WASHINGTON (Reuters) - A year after the U.S. Vice President’s hawkish speech on China caused an uproar in Beijing, Mike Pence is expected to strike a gentler tone in a second policy address on the country Thursday, as hopes blossom for a partial trade deal with Beijing.
Pence, who frequently takes a tough line on China, could easily use the speech to harp on growing American frustration over Chinese treatment of democracy protesters in Hong Kong and Muslim minority Uighurs held in Chinese detention camps.
But with the speech coming just weeks before U.S. President Donald Trump attends a summit in Chile where he hopes to close a “phase one” trade deal with Chinese President Xi Jinping, Pence may be forced to stick to more dovish language.
Fears of antagonizing Beijing prompted the White House in June to postpone the speech ahead of a meeting between the leaders aimed at getting trade talks back on track.
The administration “bragged about how important the speech was going to be, then abandoned it in June, the last time President Trump thought he had a China trade deal,” said Derek Scissors, a China scholar at the American Enterprise Institute in Washington.
The probable goal of the speech, Scissors said, is to preempt Congress from approving a raft of tough-on-China bills “by using strong language, but offering only watered-down versions of actions Congress is already considering,” he added.
Such a speech would contrast sharply with Pence’s track record on China. Aides had cast his postponed June speech as a sequel to a blistering broadside he delivered in October 2018.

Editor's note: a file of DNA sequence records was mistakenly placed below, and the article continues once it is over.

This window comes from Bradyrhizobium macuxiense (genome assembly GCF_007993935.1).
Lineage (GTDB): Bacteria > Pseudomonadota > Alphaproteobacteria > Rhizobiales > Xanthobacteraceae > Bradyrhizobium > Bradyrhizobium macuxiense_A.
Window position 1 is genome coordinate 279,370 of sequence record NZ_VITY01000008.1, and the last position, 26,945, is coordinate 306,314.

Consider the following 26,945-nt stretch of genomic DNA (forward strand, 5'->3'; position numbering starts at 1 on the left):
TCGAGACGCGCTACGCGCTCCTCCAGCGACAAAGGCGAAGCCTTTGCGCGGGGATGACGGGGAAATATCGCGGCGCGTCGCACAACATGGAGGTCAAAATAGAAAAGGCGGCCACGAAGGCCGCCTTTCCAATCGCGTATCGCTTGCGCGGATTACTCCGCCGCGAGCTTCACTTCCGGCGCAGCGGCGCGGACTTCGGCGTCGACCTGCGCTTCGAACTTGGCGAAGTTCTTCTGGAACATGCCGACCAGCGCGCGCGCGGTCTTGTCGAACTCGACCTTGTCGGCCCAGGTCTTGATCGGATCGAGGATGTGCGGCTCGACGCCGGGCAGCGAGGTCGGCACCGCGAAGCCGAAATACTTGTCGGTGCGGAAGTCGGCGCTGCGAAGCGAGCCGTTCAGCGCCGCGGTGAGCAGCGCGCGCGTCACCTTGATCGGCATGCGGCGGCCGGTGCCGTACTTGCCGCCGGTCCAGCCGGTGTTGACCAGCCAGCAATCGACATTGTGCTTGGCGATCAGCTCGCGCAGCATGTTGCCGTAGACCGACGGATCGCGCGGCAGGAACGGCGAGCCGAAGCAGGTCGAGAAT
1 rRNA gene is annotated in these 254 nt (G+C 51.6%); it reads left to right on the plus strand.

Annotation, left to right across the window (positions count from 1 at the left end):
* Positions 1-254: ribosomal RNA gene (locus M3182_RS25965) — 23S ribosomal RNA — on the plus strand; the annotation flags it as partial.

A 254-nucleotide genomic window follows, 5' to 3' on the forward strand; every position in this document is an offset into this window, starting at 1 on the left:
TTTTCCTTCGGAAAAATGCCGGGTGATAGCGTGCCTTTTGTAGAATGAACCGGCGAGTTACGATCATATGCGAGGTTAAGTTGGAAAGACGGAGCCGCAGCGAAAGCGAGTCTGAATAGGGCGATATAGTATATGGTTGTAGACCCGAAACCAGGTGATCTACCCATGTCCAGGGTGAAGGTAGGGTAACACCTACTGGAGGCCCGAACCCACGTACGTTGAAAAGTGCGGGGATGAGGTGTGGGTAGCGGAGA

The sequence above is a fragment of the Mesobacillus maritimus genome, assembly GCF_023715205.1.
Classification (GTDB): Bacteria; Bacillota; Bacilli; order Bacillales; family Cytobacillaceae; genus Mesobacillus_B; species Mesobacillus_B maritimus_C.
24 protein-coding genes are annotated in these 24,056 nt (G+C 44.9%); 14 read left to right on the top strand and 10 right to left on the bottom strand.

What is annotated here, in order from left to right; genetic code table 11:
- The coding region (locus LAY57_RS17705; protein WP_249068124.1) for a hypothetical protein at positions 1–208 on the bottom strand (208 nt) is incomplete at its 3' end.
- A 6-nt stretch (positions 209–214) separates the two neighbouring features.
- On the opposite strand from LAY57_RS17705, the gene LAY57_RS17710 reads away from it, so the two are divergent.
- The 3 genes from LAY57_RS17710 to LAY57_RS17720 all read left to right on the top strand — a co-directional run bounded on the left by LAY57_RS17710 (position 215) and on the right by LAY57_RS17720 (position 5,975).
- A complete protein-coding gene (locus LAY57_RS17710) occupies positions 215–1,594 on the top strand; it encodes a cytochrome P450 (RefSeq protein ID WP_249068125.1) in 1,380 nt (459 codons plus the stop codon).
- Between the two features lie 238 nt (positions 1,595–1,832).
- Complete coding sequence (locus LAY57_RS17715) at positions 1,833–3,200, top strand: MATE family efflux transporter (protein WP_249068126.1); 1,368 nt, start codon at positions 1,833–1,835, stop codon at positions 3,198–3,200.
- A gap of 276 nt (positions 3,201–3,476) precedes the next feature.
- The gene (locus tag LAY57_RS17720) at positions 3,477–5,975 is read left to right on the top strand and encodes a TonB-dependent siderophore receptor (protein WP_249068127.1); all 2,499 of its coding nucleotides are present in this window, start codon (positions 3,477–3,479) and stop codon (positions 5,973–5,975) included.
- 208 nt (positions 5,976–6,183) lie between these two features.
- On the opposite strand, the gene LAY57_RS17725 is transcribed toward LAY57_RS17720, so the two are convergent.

At that time, Pence shocked China watchers by laying out a litany of complaints, chastising China for building “an unparalleled surveillance state” and for government-run camps in the Xinjiang region where Muslim Uighurs “endure around-the-clock brainwashing” just ahead of a major Asia-Pacific conference that he attended on behalf of Trump.
His comments laid the groundwork for U.S. authorities this month to include Chinese video surveillance firm Hikvision on a trade blacklist, punishing Beijing for its treatment of Muslim minorities and ratcheting up tensions ahead of trade talks.
Pence has also taken China to task over Hong Kong, urging authorities in August to respect the special administrative region’s laws and repeating Trump’s warning that it would be harder for Washington to make a trade deal with Beijing if there were violence in the former British colony.
Since then, lawmakers like Senate Republican Marco Rubio have slammed Chinese companies for boycotting the NBA after Houston Rockets General Manager Daryl Morey expressed solidarity with Hong Kong protesters.
That spat played out amid unexpected progress in U.S.-China trade talks to end a 15-month trade war that has roiled markets and damaged global growth. The United States launched the trade war over allegations of unfair trading practices such as theft of U.S. intellectual property and generous industrial subsidies at the expense of foreign competitors.
During a visit by Chinese Vice Premier Liu He this month, Trump outlined the first phase of a trade deal covering agriculture, currency and some aspects of intellectual property protections. U.S. officials said later agreements could address other issues.
The White House has been nearly silent about the tenor of Pence’s remarks, which he will deliver at a Wilson Center event, saying only that they will “reflect on the U.S.-China relationship over the past year and look at the future of our relationship.”
But many U.S.-China experts see a softer tone as probable.
“This may end up being one of the most anticlimactic firebrand speeches of all time,” said Scott Kennedy, a China trade expert at the Center for Strategic and International Studies in Washington.
Reporting by Alexandra Alper. Editing by Chris Sanders and Gerry Doyle